The U.S. Ninth Circuit Court of Appeals in California recognized wild horses as native species, explaining that BLM “establishes Appropriate Management Levels (“AMLs”) for populations of native species – including wild horses, burros, and other wildlife – and introduced animals, such as livestock.” In Defense of Animals, et al. v. U.S. Dept. Interior, et al., No. 12-17804, *6 (9th Cir. May 12, 2014). On Sep 28, 2011 (See Craters AR at 16698. Memorandum Decision & Order) the court addressed “sensitive” species pursuant to BLM’s 2001 Special Status Species Policy. This Policy requires that “sensitive” species be afforded, at a minimum, the same protections as candidate species for listing under the ESA. It called on BLM managers to “obtain and use the best available information deemed necessary to evaluate the status of special status species in areas affected by land use plans …” See Policy at § 6840.22A. Under the Policy, those land use plans “shall be sufficiently detailed to identify and resolve significant land use conflicts with special status species without deferring conflict resolution to implementation-level planning.”

Native species wild horses have been in the Monument for more than 200 years according to cultural archaeology, thousands of years based on the local fossil record (in the Monument), and for 55-million years in North America. While homosapiens as a species are barely 250,000 years on the planet... If anything, Joel Brumm may be the 'trespass animal' in the Monument and on the planet?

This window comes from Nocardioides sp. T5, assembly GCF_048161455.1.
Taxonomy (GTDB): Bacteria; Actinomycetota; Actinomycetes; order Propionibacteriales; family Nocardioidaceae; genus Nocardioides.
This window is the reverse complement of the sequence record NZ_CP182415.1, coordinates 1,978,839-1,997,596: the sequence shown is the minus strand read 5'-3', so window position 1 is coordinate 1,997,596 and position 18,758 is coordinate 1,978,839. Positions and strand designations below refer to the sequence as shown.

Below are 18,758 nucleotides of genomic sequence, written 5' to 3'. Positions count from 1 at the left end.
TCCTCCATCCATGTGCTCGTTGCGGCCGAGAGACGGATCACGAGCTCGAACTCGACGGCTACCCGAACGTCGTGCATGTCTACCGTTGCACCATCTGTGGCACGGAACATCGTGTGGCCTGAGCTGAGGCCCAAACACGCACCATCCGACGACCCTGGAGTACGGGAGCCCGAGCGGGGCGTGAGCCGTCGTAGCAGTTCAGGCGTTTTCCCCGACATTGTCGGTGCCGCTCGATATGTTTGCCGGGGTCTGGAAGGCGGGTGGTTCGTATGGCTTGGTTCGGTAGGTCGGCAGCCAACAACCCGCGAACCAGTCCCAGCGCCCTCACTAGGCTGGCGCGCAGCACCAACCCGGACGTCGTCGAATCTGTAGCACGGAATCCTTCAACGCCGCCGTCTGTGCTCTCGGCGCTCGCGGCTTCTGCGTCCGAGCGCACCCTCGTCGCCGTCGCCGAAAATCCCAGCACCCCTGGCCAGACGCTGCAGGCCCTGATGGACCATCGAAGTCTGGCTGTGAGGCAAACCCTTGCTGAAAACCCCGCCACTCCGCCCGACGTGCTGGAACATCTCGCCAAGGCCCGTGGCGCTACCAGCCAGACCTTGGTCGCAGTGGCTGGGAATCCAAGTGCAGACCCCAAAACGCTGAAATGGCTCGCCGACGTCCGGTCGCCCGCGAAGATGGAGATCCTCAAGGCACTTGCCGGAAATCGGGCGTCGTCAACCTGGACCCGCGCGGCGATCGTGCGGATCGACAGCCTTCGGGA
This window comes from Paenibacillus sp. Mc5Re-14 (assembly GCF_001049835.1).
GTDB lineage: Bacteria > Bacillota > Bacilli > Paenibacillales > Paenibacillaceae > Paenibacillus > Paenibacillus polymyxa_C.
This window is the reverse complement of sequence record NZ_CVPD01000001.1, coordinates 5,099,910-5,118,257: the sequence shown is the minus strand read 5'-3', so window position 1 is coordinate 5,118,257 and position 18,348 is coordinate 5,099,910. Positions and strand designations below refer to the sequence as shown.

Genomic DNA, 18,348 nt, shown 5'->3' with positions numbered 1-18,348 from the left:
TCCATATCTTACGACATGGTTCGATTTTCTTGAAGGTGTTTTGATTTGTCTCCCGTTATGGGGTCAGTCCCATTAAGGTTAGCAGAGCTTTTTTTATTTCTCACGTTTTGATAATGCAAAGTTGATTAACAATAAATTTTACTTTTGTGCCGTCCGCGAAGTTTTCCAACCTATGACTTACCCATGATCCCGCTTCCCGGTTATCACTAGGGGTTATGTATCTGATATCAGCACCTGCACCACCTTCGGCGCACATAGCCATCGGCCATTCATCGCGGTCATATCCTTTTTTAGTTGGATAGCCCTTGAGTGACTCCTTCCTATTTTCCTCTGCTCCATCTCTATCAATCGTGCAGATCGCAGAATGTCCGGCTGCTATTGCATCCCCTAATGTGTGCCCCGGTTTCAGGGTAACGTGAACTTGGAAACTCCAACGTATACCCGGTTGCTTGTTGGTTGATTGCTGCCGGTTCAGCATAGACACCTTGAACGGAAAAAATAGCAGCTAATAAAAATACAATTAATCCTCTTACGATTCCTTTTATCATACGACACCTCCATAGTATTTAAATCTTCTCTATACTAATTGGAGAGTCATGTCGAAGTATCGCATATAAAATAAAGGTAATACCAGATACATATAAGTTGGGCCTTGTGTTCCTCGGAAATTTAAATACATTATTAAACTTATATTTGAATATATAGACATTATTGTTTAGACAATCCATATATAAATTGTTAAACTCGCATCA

If we keep ignoring the genuine facts, and sidestepping truth and our duty to do what is truly correct just to get that retirement check (if we can make it past the deadly flames and toxic smoke), there may not be much left to retire into! Think on that for a minute....

Thank you,

Regards, William E. Simpson II - Naturalist


Email To BLM Wild Horse Advocates

From: Bill Simpson <[email protected]>
Sent: Tuesday, September 15, 2020 11:15 PM
To: Forbes, James (Todd) T <[email protected]>; Heatley, Kevin B <[email protected]>; [email protected]; Sharp, Robert N <[email protected]>; [email protected]; Price, James W <[email protected]>
Cc: [email protected]; [email protected]; [email protected]; [email protected]; [email protected]; [email protected]; [email protected]; [email protected]; [email protected]; [email protected]; [email protected]; [email protected]; Bill Simpson <[email protected]>